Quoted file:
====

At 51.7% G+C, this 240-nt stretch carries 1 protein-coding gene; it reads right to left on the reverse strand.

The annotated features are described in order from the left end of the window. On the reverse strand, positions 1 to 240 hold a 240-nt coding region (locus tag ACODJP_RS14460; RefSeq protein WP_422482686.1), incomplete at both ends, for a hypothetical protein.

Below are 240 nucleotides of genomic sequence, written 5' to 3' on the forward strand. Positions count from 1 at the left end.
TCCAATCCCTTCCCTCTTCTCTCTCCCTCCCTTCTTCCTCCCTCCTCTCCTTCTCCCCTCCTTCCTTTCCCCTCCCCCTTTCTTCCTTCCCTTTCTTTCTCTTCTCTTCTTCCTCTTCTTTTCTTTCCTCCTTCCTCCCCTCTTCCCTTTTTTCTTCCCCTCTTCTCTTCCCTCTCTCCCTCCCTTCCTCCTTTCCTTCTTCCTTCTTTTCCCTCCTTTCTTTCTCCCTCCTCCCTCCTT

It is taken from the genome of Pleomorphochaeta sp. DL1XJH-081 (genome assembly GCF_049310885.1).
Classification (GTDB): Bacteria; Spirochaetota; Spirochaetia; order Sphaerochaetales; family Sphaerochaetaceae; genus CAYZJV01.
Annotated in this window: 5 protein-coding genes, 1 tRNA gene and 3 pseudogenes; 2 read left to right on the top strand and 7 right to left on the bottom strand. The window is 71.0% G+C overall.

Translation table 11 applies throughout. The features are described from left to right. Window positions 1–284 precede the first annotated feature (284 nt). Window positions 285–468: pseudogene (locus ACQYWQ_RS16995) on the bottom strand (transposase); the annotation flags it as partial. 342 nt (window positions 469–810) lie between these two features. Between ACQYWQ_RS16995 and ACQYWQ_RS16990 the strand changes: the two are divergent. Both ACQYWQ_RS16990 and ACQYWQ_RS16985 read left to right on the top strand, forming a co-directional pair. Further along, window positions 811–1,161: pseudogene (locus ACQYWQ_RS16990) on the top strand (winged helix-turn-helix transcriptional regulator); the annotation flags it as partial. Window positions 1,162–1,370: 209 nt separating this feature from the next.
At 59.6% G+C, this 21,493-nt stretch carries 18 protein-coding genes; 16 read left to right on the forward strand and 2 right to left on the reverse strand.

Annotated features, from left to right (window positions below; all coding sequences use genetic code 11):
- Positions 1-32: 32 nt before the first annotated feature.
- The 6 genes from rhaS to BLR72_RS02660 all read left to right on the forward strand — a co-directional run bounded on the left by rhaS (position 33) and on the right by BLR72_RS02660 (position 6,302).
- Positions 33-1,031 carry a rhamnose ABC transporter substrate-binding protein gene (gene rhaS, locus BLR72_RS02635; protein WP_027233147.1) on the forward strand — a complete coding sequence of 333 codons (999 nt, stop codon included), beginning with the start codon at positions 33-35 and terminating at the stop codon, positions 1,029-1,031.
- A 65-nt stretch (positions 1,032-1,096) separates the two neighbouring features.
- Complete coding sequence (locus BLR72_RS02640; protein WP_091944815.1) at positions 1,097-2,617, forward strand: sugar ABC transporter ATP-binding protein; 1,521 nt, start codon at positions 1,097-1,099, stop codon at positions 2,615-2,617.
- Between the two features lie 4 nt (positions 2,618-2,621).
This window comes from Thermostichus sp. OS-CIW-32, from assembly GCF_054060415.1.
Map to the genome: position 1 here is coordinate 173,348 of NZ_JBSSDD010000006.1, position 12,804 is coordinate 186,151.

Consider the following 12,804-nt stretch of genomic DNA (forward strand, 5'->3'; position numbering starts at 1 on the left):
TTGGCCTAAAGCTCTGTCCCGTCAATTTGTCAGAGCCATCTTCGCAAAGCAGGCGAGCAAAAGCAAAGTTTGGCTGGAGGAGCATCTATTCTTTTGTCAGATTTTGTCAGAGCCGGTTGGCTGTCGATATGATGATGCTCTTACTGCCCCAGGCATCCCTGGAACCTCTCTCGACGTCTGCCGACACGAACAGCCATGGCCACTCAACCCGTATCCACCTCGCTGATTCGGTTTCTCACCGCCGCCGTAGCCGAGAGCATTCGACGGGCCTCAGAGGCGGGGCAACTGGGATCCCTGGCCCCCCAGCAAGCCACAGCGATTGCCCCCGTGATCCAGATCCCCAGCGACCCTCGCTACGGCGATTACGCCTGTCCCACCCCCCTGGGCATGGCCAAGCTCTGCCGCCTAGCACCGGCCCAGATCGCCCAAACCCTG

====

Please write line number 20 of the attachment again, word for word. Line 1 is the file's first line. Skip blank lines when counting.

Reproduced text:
TTGGCCTAAAGCTCTGTCCCGTCAATTTGTCAGAGCCATCTTCGCAAAGCAGGCGAGCAAAAGCAAAGTTTGGCTGGAGGAGCATCTATTCTTTTGTCAGATTTTGTCAGAGCCGGTTGGCTGTCGATATGATGATGCTCTTACTGCCCCAGGCATCCCTGGAACCTCTCTCGACGTCTGCCGACACGAACAGCCATGGCCACTCAACCCGTATCCACCTCGCTGATTCGGTTTCTCACCGCCGCCGTAGCCGAGAGCATTCGACGGGCCTCAGAGGCGGGGCAACTGGGATCCCTGGCCCCCCAGCAAGCCACAGCGATTGCCCCCGTGATCCAGATCCCCAGCGACCCTCGCTACGGCGATTACGCCTGTCCCACCCCCCTGGGCATGGCCAAGCTCTGCCGCCTAGCACCGGCCCAGATCGCCCAAACCCTG